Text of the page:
We’ve been warning people about World Ventures since 2009 when they took over an earlier pyramid scheme called Success University. World Ventures and their Dream Trips scheme promise fantastic holidays in exotic places but they’re rarely clear that none of these holidays are free. You have to pay to join the pyramid and then all you get are discounted holidays. You still have to buy the holidays, just at a slightly cheaper price. And here’s a thing. A discount isn’t a product, it’s a reduction in the price of a product. Like the Norwegian authorities discovered, World Ventures is really all about is paying to join a pyramid-structured scheme in which you do your best to recruit multiple layers of people beneath you, just like any other pyramid or Multi-Level Marketing scheme.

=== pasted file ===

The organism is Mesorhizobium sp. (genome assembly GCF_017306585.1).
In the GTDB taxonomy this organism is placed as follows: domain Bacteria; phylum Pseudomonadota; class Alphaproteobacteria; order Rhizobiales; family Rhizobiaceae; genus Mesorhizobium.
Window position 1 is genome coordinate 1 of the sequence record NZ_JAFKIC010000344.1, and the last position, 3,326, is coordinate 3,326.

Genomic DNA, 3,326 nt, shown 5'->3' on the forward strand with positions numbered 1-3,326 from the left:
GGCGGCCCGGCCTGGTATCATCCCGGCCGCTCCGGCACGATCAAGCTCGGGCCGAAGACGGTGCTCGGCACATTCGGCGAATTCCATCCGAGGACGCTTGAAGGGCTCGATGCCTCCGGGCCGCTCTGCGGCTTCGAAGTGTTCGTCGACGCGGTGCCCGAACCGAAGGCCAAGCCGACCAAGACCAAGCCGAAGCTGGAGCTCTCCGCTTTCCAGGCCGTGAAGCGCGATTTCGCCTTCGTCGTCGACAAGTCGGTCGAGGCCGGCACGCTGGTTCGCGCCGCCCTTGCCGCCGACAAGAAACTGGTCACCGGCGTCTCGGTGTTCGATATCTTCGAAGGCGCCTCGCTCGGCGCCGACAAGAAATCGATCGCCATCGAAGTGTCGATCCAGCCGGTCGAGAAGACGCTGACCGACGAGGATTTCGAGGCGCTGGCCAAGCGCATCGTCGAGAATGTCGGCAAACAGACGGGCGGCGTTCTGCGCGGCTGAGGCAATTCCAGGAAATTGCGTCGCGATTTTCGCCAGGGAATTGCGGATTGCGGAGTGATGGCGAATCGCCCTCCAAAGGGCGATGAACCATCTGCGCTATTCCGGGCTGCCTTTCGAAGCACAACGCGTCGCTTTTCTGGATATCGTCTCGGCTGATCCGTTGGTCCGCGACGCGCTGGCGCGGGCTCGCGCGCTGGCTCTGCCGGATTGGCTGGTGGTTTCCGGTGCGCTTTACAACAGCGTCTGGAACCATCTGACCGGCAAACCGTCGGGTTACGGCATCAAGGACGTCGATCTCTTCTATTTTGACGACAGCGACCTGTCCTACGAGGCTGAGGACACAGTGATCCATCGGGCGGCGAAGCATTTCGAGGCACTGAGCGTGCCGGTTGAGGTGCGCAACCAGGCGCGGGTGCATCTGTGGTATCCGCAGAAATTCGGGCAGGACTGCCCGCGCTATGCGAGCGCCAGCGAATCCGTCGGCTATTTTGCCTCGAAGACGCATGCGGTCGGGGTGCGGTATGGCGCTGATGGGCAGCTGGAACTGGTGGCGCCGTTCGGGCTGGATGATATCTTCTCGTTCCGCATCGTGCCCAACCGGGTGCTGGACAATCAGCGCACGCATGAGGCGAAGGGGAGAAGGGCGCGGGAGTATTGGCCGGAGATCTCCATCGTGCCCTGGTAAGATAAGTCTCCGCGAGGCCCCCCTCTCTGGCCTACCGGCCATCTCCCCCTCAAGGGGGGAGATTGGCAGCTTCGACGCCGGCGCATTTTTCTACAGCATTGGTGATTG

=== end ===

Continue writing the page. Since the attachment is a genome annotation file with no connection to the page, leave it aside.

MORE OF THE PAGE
The interesting thing is that World Ventures publish an "Income Disclosure Statement" in the USA every year and it makes interesting reading. To begin with, more than three quarters of all their American recruits made nothing from the scheme. Nothing at all. Zero.

Of those that made any money, the vast majority of the money is earned by a very small proportion of the people, the ones at the top of the pyramid. Furthermore, more than two thirds of all the money is made by the 3.7% at the top of the pyramid. 84% is earned by the top 19%. To put it another way, 81% of the recruits who earn money have to share just 16% of the money.